The Fort Worth, Texas-based airline, which employed more than 140,000 people in March, is prohibited from laying off workers through Sept. 30 under the terms of a $25 billion federal aid package set aside for carriers to weather the worst of the crisis. But demand has only modestly recovered, presenting a dire scenario for airlines. American said its fourth-quarter capacity will be half of the year-ago level and that international long-haul flights will be just 25% of its 2019 schedule.
“We have come to you many times throughout the pandemic, often with sobering updates on a world none of us could have imagined,” wrote American Airlines CEO Doug Parker and its president, Robert Isom, in a staff note announcing the cuts. “Today is the hardest message we have had to share so far – the announcement of involuntary staffing reductions effective Oct. 1.”
American said it expects to have 40,000 fewer employees in October compared with when the pandemic began, the carrier said. The involuntary cuts include furloughs of 17,500 union workers, including flight attendants, pilots and mechanics, and 1,500 administration and management jobs.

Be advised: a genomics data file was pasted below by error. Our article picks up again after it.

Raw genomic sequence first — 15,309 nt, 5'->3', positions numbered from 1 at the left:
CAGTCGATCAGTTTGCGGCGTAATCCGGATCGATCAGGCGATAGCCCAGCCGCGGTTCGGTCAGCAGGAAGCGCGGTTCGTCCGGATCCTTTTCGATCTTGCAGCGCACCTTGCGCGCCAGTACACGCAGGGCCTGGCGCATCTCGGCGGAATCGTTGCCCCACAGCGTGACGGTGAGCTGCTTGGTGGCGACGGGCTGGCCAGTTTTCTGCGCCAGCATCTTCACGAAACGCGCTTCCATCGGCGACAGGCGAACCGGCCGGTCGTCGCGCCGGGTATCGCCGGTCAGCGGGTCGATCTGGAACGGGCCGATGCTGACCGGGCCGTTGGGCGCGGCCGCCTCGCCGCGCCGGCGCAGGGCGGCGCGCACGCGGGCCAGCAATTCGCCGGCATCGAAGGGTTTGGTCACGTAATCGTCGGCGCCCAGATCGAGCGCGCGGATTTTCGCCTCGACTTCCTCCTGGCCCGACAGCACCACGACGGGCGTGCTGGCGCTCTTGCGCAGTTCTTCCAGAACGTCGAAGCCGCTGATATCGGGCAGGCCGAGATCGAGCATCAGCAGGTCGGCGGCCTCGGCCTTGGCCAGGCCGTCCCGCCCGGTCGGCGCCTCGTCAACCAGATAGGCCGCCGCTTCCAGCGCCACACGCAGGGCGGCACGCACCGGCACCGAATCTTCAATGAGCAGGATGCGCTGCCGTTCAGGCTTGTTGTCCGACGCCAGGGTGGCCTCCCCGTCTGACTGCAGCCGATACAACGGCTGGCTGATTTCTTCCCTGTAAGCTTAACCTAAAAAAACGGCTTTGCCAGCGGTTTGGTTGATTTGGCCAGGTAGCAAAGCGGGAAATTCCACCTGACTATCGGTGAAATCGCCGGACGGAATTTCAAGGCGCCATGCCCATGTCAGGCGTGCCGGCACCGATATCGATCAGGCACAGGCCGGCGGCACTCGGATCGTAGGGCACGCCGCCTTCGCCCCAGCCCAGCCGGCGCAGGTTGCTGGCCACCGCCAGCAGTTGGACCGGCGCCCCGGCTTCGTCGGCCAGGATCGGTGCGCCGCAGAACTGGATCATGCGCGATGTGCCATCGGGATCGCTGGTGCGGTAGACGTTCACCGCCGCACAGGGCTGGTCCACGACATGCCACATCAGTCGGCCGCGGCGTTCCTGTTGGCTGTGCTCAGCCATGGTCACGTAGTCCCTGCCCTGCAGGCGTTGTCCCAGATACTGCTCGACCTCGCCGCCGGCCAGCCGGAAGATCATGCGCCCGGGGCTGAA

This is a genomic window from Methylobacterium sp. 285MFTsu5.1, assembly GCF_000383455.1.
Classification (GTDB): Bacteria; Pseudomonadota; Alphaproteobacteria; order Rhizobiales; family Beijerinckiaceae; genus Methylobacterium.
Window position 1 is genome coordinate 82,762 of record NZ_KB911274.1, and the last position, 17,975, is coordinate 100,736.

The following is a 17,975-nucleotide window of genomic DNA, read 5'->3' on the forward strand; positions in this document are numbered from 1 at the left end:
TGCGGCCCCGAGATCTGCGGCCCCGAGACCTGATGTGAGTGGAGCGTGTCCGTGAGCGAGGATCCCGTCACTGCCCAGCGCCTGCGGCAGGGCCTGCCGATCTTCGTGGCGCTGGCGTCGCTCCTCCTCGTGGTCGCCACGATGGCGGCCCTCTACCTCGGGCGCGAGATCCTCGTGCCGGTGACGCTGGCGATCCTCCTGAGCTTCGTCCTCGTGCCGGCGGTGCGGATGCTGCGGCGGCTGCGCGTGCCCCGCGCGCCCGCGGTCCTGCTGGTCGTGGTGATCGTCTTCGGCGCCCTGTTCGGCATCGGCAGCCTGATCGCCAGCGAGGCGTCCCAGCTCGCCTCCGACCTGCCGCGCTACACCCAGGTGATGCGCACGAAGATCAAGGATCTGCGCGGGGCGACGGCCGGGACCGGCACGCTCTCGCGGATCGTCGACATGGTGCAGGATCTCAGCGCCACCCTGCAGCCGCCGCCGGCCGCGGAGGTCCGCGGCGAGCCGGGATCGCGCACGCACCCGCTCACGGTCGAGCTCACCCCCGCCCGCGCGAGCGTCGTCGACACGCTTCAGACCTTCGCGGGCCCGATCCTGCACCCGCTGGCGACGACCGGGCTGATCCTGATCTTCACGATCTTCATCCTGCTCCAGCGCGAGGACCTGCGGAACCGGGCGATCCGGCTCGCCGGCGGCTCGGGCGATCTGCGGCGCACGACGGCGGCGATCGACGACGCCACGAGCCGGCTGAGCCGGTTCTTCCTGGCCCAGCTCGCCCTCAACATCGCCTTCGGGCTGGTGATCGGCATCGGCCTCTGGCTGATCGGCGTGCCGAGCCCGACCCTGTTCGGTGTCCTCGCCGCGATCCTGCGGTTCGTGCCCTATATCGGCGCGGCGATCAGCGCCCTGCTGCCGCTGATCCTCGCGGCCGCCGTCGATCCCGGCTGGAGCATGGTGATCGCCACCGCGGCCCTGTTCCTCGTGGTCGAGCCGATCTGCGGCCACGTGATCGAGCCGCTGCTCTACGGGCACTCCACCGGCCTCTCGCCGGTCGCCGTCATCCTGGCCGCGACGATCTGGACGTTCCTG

Other airlines have also warned about job cuts. Delta Air Lines on Monday said it plans to furlough 1,941 pilots unless it can reach a cost-cutting agreement with the labor union. United warned 36,000 employees last month that their jobs are at risk but the impact of voluntary programs on final numbers hasn’t yet been disclosed. Southwest Airlines said it doesn’t expect to cut jobs in 2020 because more than a quarter of its workforce signed up for some kind of voluntary leave or buyout.
American’s shares extended earlier losses after the announcement, down more than 4% in early afternoon trading.
Labor unions and carriers have urged lawmakers to provide another $25 billion in aid to preserve jobs through March. The proposal has won bipartisan support but Congress has so far failed to reach another national coronavirus aid package that could include the additional relief for airlines.
“The only problem with the legislation is that when it was enacted in March, it was assumed that by Sept. 30, the virus would be under control and demand for air travel would have returned,” they said. “That is obviously not the case.”
The extension of federal aid provides the “one possibility of avoiding these involuntary reductions on Oct. 1,” the executives said.
American and other airlines have offset some of the involuntary cuts by urging employees to take buyouts, early retirements and unpaid or partially paid leaves. American last month warned 25,000 employees that their jobs are at risk in October.
More than 12,500 people have opted to leave American permanently, while another 11,000 will be on leave in October, the executives said.